My understanding of clowning is that it is the immediate connection between the audience and performer where the performer allows themselves to be seen and sees the audience as individuals seeing them. This can be very vulnerable and also really healing. I believe connection and vulnerability can help heal divides and create conversations between groups of people who may feel separate or alien to the mainstream. When I share my queerness on stage through the medium of IMOGENÉ, who is a loud, proud and unapologetic character, I feel like I am creating a meaningful connection between the audience and a queer person. This can be powerful for queer people seeing themselves represented on stage and for also for people who don’t necessarily know anyone queer.
Who is the show for? What audiences will this appeal to?
This show is for pop fans, comedy lovers, queer and feminist audiences. It is also a family friendly show that parents or guardians can bring their teenage (14+) children along to. I had one family group speak with me after the show to tell me how much they loved it and how their teenage daughter had been inspired to try improv.
What has the reaction been from other audiences?
So far the response has been really supportive across the board. I used to get a bit nervous when big groups of guys who don’t look like a typical queer crowd come in. but I had one group of (what looked like) proper LADS stay behind to tell me how hilarious they found it. My brother came to one show and had to avert his eyes when I came out in my pretty skimpy leotard and made reference to my ingrown pubic hairs.
How does the interaction with audiences work?
As the character, I chat with audience members about their lives and experiences to help inspire songs which are made up on the spot. A part of the show is about consent so something I try to do is read the audience member’s body language and how comfortable they are. If they are hating being spoken to, I move on to someone else. I understand that being interacted with is not everyone’s cup of tea!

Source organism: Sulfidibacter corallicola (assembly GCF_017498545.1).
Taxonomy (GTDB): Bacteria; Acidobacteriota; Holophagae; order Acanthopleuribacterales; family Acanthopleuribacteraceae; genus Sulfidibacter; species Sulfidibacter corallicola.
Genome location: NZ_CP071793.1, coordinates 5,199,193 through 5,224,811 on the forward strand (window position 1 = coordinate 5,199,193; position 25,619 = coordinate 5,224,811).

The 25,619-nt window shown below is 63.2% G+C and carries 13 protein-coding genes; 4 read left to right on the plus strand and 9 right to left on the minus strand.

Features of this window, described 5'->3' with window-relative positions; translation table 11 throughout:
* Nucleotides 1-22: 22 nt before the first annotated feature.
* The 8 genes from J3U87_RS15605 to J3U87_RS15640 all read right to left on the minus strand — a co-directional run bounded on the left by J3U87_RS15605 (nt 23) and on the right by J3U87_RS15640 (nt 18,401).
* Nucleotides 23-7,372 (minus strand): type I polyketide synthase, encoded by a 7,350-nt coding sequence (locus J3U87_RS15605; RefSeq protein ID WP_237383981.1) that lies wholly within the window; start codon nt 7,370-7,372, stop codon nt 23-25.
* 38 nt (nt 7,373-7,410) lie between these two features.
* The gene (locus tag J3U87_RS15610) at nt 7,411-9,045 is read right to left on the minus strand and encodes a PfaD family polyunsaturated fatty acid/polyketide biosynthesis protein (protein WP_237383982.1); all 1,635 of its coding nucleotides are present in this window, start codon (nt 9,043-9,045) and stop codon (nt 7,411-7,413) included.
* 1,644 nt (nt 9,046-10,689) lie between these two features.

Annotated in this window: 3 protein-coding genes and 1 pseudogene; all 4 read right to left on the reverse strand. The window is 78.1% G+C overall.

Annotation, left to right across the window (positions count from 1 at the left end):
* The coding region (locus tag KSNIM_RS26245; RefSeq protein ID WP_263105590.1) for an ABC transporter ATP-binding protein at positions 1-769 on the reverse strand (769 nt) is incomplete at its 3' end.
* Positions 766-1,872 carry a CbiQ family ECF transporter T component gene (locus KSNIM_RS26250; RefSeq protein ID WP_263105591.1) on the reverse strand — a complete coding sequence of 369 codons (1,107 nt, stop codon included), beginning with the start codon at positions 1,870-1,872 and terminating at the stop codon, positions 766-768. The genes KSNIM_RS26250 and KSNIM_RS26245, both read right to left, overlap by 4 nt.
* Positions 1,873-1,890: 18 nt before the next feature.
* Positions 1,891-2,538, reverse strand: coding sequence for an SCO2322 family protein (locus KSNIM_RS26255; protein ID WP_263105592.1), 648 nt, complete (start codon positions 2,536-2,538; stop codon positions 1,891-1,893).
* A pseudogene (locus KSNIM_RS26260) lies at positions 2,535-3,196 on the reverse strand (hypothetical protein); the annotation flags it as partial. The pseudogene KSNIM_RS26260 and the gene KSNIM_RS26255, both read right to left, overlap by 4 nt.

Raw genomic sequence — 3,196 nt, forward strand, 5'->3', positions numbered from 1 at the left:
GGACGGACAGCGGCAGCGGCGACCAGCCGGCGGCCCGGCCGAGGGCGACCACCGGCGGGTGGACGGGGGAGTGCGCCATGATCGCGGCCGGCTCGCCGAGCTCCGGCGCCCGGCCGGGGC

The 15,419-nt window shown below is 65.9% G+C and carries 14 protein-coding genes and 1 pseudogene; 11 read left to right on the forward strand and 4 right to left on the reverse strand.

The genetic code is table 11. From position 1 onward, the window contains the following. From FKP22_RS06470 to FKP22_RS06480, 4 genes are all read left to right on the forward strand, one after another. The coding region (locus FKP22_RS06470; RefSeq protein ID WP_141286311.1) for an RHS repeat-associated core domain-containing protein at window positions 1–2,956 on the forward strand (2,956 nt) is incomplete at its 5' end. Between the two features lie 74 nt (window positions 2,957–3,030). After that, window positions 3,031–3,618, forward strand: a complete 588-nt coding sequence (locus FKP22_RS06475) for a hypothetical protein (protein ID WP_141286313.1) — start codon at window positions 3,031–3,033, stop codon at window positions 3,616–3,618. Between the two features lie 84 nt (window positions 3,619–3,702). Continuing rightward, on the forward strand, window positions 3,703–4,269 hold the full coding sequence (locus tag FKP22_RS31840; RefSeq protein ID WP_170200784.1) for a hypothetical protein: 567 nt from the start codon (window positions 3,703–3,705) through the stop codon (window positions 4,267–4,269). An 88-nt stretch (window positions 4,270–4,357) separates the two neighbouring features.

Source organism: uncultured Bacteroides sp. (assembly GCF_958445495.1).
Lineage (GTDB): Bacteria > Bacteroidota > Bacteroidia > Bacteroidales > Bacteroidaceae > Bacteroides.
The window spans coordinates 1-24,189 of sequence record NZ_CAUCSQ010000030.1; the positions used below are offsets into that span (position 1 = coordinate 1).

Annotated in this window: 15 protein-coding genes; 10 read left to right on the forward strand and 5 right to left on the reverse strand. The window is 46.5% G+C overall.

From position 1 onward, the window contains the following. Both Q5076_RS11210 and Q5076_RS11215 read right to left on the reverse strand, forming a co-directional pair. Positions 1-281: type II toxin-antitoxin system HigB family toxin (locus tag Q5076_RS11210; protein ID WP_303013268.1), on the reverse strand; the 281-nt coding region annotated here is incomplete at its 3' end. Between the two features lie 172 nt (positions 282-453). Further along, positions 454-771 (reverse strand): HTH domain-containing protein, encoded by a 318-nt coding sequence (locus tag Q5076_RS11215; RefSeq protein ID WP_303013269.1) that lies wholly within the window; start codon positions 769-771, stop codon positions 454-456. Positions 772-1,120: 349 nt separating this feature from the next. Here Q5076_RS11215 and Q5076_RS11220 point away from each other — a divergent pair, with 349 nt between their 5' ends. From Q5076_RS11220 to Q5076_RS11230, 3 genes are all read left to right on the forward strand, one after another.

What pop/queer icons inspired the character?
So many! Beyoncé for being an unapologetic diva and boss, Janelle Monáe is a style and queer icon. I did a call out on social media for videos of divas of any gender and watched a bunch of things from Prince to Whitney Houston. It’s always hard to know what has stuck in the performance but interestingly a friend told me I did a move on stage which reminded them of Prince!
Kesha is an important inspiration, both her old school trashy pop phase and the album Rainbow which has been hugely impactful on me: the whole album is a love song for survivors of rape and sexual assault whilst being funny and clever and emotionally intelligent. All my love is with her during this prolonged and traumatic courtroom battle with her abuser over her contract.
There’s a movement bubbling in Bristol and London as queer artists are discovering clown… the queer clown revolution is coming, watch this space!
How do you use comedy to dismantle the patriarchy?
Being a visible, out there person who looks like a woman and isn’t afraid to speak her mind. I love using comedy to lure people into the primarily entertaining show and then sneakily jab them with some politics….it’s very satisfying.
You can catch IMOGENÉ at VAULT Festival from 26-28 February 2020